Home My Surnames Transcriptions Photo Album Useful Web Sites Chepstow

title

header collage

Puriton Places

Up

Charles Parkhouse married Mary Ann Heard 5 February 1860 in Taunton St James. Nine months later, on 2 September 1860, Mary Ann died of a uterine haemorrhage after giving birth to a female child, Elizabeth Ann, on the 2 August 1860. The child survived to maturity and in 1881 was living, unmarried, with her maternal grandparents in Luxborough Somerset.

On 27 August 1863, Charles Parkhouse married again. His bride was Sarah Dominey. The ceremony took place in the parish church of Thurlbear Somerset where their first child, Emily, was christened in July 1864. By the time their second child, William, was born they had moved to Puriton, Somerset, where all remaining 8 children were born and where they they remained for the rest of their lives. They are buried , a few yards from their cottage, in Puriton Churchyard.

Puriton, SOM churchyard showing grave location - click for larger image
Puriton Church, showing the location of the graves of Charles and Sarah Parkhouse beneath the tree on the left. (taken 1971)

 (51° 10' 14.39" N  2° 58' 24.98" W)

View using Google Earth
 

This is a close view of those graves taken 27 June 2009 after the leaves and ivy had been cleared away.

In June of 1891, the 26 year old Emily Parkhouse married a merchant seaman, James Hunter, a Canadian. They must have spent some time in Canada because their first child, Gladys, was born there in about 1896. However their first son, David, a year younger, was born in Puriton where Emily and James, now a “stationary engine driver” were still living in 1901 with those two children and a third child, one year old Edmund (Eddie).

Their last child, Rose, was born after 1901. They subsequently moved to Ogmore Vale in Glamorgan where they died, James in 1944, Emily in 1956. I remember calling on Emily with my father and shaking her very arthritic hand. Other than that I have only a memory of how her back garden rose so steeply behind the house. It's strange to think (in the 21st century) that I shook hands with someone who was born as long ago as 1864.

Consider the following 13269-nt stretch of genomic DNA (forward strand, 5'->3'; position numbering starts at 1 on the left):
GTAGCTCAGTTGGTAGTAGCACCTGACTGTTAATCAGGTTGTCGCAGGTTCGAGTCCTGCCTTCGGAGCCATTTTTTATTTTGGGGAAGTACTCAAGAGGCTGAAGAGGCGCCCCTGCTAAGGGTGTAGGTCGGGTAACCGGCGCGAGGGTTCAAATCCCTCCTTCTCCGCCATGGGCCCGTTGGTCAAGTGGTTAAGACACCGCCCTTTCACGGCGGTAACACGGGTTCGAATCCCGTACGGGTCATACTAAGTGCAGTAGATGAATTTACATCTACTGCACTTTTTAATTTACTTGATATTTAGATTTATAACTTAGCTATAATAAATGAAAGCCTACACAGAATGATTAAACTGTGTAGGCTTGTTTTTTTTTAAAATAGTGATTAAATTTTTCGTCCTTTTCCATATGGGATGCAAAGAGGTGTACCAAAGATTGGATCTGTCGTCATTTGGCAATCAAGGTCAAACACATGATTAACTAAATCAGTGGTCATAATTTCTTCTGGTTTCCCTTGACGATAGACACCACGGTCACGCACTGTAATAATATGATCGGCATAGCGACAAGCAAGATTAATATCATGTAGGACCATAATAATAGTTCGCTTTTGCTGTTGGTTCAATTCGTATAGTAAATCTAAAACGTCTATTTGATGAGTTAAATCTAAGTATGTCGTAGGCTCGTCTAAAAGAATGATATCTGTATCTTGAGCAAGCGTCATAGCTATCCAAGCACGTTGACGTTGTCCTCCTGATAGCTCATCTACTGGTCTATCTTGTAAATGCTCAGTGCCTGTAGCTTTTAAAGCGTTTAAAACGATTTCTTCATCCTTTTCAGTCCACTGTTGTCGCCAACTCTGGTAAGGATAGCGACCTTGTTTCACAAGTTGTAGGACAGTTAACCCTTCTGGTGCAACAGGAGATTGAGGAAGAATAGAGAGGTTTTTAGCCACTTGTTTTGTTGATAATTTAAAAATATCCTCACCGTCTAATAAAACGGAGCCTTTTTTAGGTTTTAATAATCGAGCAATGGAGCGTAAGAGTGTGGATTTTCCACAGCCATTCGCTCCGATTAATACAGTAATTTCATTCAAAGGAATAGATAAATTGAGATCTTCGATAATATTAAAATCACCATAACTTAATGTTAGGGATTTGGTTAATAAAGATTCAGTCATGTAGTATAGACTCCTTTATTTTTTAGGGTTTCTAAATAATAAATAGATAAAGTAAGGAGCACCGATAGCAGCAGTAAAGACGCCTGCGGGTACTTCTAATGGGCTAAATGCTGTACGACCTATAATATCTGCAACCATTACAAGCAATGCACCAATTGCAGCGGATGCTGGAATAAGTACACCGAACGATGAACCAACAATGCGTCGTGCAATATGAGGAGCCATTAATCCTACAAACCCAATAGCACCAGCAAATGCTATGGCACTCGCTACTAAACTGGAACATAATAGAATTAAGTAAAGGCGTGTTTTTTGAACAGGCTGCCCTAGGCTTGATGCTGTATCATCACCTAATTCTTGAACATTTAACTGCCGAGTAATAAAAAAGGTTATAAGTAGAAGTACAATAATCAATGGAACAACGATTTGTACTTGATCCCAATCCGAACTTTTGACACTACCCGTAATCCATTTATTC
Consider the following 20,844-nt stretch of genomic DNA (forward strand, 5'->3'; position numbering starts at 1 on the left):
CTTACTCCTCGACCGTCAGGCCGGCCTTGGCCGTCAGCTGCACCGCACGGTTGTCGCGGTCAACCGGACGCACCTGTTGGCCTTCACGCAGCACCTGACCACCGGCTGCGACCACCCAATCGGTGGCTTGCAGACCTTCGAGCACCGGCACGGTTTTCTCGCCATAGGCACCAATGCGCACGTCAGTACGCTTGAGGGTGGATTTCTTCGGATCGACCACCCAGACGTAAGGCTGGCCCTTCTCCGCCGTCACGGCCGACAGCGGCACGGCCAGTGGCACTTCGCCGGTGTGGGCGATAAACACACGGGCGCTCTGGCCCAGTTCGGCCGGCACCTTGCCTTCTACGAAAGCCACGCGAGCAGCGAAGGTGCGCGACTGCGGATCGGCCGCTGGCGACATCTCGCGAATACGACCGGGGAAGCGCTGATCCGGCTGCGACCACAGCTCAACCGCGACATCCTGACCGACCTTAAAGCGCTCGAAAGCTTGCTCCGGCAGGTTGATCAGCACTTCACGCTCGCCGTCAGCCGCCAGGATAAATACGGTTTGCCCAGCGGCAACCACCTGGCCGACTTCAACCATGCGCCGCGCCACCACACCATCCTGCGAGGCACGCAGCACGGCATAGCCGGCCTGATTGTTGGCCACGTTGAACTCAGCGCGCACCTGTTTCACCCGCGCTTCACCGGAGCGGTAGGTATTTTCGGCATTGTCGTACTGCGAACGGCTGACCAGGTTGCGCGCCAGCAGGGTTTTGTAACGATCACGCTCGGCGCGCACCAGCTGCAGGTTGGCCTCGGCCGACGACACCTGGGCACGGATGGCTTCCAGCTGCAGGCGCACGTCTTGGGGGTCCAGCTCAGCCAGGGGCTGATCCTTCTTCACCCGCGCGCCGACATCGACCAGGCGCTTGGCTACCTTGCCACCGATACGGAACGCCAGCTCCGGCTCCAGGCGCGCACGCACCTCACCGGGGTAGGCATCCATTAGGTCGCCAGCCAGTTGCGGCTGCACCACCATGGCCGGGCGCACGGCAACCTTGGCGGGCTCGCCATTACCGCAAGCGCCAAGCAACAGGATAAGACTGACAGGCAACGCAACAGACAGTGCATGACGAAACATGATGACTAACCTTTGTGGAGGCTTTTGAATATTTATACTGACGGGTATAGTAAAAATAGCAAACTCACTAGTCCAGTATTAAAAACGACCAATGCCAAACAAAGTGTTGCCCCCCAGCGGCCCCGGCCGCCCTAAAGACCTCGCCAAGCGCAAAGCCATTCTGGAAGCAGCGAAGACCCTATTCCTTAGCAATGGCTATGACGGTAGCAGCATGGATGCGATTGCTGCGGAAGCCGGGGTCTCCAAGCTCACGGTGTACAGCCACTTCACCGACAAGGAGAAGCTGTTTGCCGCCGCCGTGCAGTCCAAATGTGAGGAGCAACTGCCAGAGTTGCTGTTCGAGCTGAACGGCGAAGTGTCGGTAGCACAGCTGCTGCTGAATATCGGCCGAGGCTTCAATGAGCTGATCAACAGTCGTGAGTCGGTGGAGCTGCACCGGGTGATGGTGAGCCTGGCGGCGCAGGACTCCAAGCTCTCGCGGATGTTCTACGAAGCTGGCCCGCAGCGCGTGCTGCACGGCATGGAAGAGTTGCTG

At the end of the nineteenth century there was a drift of population from the West Country to South Wales due to the greater employment opportunities there, based on coal. William Parkhouse, the second child of Charles and Sarah, appears to have been the first of my paternal family to have followed the trend. He married Emily Baker in Bridgend, Glamorgan, in the December of 1890. The 1901 census reveals that he was a coal miner in the parish of Llandyfodwg Glamorgan. This is north of Bridgend and could well be Ogmore Vale, to where Emily later moved.

The 1901 census also reveals that they had spent some time back in Puriton, Somerset in the previous few years. The same trend was followed by William’s siblings, Alfred James Parkhouse, my grandfather, and his sister Rose, who moved to Aberkenfig and Nantymoel respectively.

Rose Cottage, Puriton SOM in 1971 - click for larger image
Rose Cottage, Puriton, Somerset, in 1971. This is where Charles and Sarah Parkhouse used to live.
 
Behind this group can be seen Rose Cottage, Puriton. Date: about 1906
 
Rose Cottage can be seen behind this group, taken 1904
Rose Cottage, Puriton SOM, viewed from the churchyard - click for larger image
Rose cottage viewed from the churchyard

(51° 10' 15.33" N   2° 58' 22.14" W) View using Google Earth

     
(If you have Google Earth installed Puriton can be "visited")
 

 

Site last updated
Monday, 20 June 2016
Please report website problems
to webmaster